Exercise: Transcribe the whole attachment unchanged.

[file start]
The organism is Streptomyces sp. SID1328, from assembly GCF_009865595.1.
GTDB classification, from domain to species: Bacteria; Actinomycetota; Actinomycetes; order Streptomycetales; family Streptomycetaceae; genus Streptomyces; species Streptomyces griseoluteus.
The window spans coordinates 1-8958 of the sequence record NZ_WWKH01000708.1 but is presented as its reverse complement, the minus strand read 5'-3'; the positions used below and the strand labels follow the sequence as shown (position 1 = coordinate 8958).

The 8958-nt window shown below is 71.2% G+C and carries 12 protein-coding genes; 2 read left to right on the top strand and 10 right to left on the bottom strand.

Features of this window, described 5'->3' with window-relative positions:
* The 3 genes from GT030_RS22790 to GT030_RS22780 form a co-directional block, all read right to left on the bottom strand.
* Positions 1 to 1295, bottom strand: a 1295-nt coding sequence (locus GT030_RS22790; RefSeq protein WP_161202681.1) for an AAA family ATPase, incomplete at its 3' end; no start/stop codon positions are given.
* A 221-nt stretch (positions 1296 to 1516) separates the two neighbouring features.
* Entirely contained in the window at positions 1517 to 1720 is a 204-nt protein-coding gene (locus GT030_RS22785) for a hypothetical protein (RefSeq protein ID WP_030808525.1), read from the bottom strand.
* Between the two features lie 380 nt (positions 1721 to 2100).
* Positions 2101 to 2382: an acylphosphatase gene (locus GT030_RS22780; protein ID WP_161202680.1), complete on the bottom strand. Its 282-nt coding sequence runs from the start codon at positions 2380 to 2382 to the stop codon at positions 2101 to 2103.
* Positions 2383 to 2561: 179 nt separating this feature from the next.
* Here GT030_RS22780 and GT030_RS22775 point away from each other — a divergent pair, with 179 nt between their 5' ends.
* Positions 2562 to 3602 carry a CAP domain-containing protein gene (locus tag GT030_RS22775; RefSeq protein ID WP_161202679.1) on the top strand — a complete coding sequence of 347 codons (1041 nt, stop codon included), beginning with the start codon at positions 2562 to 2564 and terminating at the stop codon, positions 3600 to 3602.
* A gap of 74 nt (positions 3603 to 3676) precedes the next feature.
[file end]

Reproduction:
The organism is Streptomyces sp. SID1328, from assembly GCF_009865595.1.
GTDB classification, from domain to species: Bacteria; Actinomycetota; Actinomycetes; order Streptomycetales; family Streptomycetaceae; genus Streptomyces; species Streptomyces griseoluteus.
The window spans coordinates 1-8958 of the sequence record NZ_WWKH01000708.1 but is presented as its reverse complement, the minus strand read 5'-3'; the positions used below and the strand labels follow the sequence as shown (position 1 = coordinate 8958).

The 8958-nt window shown below is 71.2% G+C and carries 12 protein-coding genes; 2 read left to right on the top strand and 10 right to left on the bottom strand.

Features of this window, described 5'->3' with window-relative positions:
* The 3 genes from GT030_RS22790 to GT030_RS22780 form a co-directional block, all read right to left on the bottom strand.
* Positions 1 to 1295, bottom strand: a 1295-nt coding sequence (locus GT030_RS22790; RefSeq protein WP_161202681.1) for an AAA family ATPase, incomplete at its 3' end; no start/stop codon positions are given.
* A 221-nt stretch (positions 1296 to 1516) separates the two neighbouring features.
* Entirely contained in the window at positions 1517 to 1720 is a 204-nt protein-coding gene (locus GT030_RS22785) for a hypothetical protein (RefSeq protein ID WP_030808525.1), read from the bottom strand.
* Between the two features lie 380 nt (positions 1721 to 2100).
* Positions 2101 to 2382: an acylphosphatase gene (locus GT030_RS22780; protein ID WP_161202680.1), complete on the bottom strand. Its 282-nt coding sequence runs from the start codon at positions 2380 to 2382 to the stop codon at positions 2101 to 2103.
* Positions 2383 to 2561: 179 nt separating this feature from the next.
* Here GT030_RS22780 and GT030_RS22775 point away from each other — a divergent pair, with 179 nt between their 5' ends.
* Positions 2562 to 3602 carry a CAP domain-containing protein gene (locus tag GT030_RS22775; RefSeq protein ID WP_161202679.1) on the top strand — a complete coding sequence of 347 codons (1041 nt, stop codon included), beginning with the start codon at positions 2562 to 2564 and terminating at the stop codon, positions 3600 to 3602.
* A gap of 74 nt (positions 3603 to 3676) precedes the next feature.